IFN -The India Fund-We have had a consistently negative bias on Indian equities since we launched the firm early last year. Despite recent election results likely proving to be a positive catalyst, long-term we believe the growth story of "Chindia" is dead. We contest that the Indian population, grappling with rampant poverty, a class divide, and poor health and education services, will not be able to sustain internal consumption levels sufficient to meet targeted growth level. Other negative trends we've followed include: the reversal of foreign investment, the decrease in equity issuance, and a massive national deficit.

LQD  - iShares Corporate Bonds-Corporate bonds have had a huge move off their 2008 lows and we expect with the eventual rising of interest rates in the back half of 2009 that bonds will give some of that move back. Moody's estimates US corporate bond default rates to climb to 15.1% in 2009, up from a previous 2009 estimate of 10.4%.  


EWL - iShares Switzerland - We believe the country offers a good opportunity to get in on the short side of Western Europe, and in particular European financials.  Switzerland has nearly run out of room to cut its interest rate and due to the country's reliance on the financial sector is in a favorable trading range. Increasingly Swiss banks are being forced by governments to reveal their customers, thereby reducing the incentive of Switzerland as a tax-free haven.

MW: Activism Brewing?

It seems to have slipped under many radars that Men's Wearhouse just added a change in control provision for its top five officers.  The language was strong enough for our affiliate Michelle Leder (footnoted.org) to flag for us, and her track record in spotting these outliers is notable. In addition, the short interest is high at 15% of the float, and the stock looks bullish from a TREND perspective on Keith's models. While we can make a pretty convincing case that the 10%+ margins of yesteryear are a pipedream for MW as unit growth, offshoring and department store destocking themes have largely played out, this is the sort of sleepy name at a trough point in the cycle where activism would not come as a surprise.



What prompted Mens Wearhouse to suddenly add change in control agreements with its five named executive officers on May 15? The company disclosed the new agreements in both the proxy and a separate 8K filed late Wednesday.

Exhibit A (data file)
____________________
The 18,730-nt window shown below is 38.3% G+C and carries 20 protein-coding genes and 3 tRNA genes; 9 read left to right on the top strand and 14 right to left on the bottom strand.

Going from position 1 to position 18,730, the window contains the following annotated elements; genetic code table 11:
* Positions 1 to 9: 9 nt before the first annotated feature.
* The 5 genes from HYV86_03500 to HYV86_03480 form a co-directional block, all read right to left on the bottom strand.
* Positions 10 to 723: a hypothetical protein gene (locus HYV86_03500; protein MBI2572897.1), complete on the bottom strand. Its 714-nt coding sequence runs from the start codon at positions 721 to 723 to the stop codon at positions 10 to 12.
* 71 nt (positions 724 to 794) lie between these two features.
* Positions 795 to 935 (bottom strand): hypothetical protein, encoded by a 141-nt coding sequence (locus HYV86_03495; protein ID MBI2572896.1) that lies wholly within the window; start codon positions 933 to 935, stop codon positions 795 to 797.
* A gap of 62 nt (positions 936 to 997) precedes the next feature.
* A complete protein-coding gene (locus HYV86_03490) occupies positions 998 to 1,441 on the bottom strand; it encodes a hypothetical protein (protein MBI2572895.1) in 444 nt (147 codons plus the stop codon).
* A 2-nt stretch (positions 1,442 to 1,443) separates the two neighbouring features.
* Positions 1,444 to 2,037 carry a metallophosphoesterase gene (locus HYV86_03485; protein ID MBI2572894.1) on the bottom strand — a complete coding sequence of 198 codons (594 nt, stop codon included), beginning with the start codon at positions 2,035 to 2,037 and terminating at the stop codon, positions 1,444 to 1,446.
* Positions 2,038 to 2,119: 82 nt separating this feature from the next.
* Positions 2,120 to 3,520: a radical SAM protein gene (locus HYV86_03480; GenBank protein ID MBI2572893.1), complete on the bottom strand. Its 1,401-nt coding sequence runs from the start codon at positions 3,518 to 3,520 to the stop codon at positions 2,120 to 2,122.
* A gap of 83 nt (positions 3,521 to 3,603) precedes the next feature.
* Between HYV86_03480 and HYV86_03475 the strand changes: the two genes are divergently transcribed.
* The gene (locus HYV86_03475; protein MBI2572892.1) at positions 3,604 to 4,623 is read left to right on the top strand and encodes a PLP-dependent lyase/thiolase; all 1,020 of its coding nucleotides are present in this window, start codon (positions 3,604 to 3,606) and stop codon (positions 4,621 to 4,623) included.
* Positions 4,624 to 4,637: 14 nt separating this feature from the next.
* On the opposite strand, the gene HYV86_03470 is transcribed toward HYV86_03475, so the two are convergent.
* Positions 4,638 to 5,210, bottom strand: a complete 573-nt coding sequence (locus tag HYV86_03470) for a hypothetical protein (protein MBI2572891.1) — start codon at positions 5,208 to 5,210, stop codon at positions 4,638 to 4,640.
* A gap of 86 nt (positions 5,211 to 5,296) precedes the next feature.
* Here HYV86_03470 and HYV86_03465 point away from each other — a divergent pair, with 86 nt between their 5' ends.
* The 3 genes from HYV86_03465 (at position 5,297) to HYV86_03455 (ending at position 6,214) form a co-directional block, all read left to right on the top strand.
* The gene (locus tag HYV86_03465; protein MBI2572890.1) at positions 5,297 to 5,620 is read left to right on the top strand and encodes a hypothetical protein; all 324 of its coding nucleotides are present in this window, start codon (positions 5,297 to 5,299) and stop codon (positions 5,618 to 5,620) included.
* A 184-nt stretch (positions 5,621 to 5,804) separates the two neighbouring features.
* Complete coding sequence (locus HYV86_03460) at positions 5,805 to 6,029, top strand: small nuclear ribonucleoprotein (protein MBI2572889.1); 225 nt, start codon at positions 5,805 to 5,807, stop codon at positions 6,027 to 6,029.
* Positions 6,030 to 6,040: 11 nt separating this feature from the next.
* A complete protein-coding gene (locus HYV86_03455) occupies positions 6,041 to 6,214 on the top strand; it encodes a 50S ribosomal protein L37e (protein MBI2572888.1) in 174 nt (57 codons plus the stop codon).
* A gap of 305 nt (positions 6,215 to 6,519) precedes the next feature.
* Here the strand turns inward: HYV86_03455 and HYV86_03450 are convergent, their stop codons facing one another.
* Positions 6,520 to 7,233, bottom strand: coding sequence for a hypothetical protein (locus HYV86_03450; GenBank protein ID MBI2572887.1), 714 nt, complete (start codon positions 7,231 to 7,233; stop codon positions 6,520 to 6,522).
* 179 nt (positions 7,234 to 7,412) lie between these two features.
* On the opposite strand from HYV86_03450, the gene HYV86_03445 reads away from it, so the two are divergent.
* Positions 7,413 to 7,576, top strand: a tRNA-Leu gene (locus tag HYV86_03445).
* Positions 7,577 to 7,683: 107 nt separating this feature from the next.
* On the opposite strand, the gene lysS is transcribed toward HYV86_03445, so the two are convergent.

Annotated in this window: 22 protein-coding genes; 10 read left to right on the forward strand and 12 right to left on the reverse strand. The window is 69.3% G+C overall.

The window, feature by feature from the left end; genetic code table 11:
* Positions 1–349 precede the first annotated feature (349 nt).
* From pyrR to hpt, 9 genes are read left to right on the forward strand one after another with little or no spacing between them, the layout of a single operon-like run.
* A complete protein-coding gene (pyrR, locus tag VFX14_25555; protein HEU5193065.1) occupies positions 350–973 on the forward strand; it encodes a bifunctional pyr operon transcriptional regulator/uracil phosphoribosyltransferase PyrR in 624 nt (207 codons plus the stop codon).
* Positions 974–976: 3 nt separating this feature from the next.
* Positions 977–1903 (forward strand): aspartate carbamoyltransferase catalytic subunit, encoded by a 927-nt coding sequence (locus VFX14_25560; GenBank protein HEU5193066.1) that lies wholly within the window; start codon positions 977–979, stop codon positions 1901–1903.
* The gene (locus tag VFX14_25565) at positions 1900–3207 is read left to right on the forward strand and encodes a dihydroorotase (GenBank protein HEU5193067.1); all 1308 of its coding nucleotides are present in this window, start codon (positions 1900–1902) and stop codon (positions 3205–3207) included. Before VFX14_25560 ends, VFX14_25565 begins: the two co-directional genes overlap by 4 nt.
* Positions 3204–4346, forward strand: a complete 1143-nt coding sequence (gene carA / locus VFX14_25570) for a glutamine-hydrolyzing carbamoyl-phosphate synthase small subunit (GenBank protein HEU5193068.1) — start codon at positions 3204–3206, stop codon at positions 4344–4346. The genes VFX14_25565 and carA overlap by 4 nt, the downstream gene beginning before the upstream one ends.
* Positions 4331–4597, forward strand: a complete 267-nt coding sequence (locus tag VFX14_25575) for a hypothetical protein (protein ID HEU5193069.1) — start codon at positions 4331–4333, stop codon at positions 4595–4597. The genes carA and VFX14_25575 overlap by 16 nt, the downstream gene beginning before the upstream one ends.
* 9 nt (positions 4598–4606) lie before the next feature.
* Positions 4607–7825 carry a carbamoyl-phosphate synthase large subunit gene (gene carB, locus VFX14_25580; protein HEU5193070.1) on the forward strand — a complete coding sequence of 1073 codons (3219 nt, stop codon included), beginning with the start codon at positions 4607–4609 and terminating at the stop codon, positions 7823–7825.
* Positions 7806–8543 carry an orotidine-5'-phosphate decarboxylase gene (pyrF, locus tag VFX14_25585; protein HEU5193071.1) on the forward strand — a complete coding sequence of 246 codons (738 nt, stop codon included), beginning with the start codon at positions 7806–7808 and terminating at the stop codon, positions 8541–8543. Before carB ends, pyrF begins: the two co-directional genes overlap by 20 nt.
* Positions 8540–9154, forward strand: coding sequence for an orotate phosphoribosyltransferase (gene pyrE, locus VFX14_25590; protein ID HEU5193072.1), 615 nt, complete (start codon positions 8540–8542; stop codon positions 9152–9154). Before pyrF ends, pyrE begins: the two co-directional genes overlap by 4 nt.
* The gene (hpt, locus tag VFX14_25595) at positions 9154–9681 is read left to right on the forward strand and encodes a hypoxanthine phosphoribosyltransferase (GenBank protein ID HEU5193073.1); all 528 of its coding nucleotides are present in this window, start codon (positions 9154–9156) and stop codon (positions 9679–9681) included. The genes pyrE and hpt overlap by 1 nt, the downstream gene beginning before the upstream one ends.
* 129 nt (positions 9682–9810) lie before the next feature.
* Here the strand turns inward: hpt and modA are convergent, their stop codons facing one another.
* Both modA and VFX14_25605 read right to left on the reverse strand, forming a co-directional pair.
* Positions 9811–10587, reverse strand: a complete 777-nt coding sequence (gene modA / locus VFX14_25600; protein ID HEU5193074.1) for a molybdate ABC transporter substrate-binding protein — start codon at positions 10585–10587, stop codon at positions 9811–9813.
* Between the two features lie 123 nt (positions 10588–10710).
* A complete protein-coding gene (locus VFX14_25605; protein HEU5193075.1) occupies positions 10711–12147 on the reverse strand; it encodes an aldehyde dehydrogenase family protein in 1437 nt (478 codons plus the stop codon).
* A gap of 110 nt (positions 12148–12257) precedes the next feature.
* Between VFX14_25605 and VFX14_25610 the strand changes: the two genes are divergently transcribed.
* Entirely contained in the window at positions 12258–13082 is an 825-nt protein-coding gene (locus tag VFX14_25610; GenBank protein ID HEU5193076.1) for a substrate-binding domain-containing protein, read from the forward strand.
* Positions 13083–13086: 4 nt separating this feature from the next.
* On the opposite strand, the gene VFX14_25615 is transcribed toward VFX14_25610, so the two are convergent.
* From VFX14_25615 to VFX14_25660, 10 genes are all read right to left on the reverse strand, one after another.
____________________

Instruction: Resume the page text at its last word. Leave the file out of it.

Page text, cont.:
We can think of only two likely scenarios here: another company may be looking to acquire Mens Wearhouse or a large investor - think Pershing Square's Bill Ackman and his run on Target here -- might be contemplating a challenge to the company's board. Option A seems a bit more likely, not least of all because if there is an Ackman-like person out there, they've yet to surface.


What makes the filing really stand out is that Mens Wearhouse isn't a new company and change in control agreements tend to be pretty standard things. George Zimmer, for example, started the company over 35 years ago and none of the other top executives are new hires. Given that, why would the company suddenly enter into these agreements on May 15?


After a quick skim comparing the 2008 proxy to the one filed on Wednesday and throwing the 8K also filed on Wednesday into the mix, it seems pretty clear that something is going on here that's worth paying attention to.




  • Revenue is highly tied to low-fashion "business attire", of which tailored clothing accounts for 55% of core revenues.  This is a company whose core sales have been weakened almost step for step with the overall economy. 


  • With very little fashion risk in the assortment, revenues here to do not spike in good times.  However, they do see disproportional downside when unemployment is at historical highs.  A suit is the last thing the average male "wants" to buy.


  • Historically the business was successful as they took share from traditional tailored suit distribution channels (i.e department stores exiting the low turning, service intensive business).


  • As the top-line grow, margins expanded as well.  The company benefited greatly over the past few years from greater imports and direct sourcing shifting to Asia.  Remember that the tailored business was still being done domestically, but with also a fairly large Canadian and Mexican manufacturing base.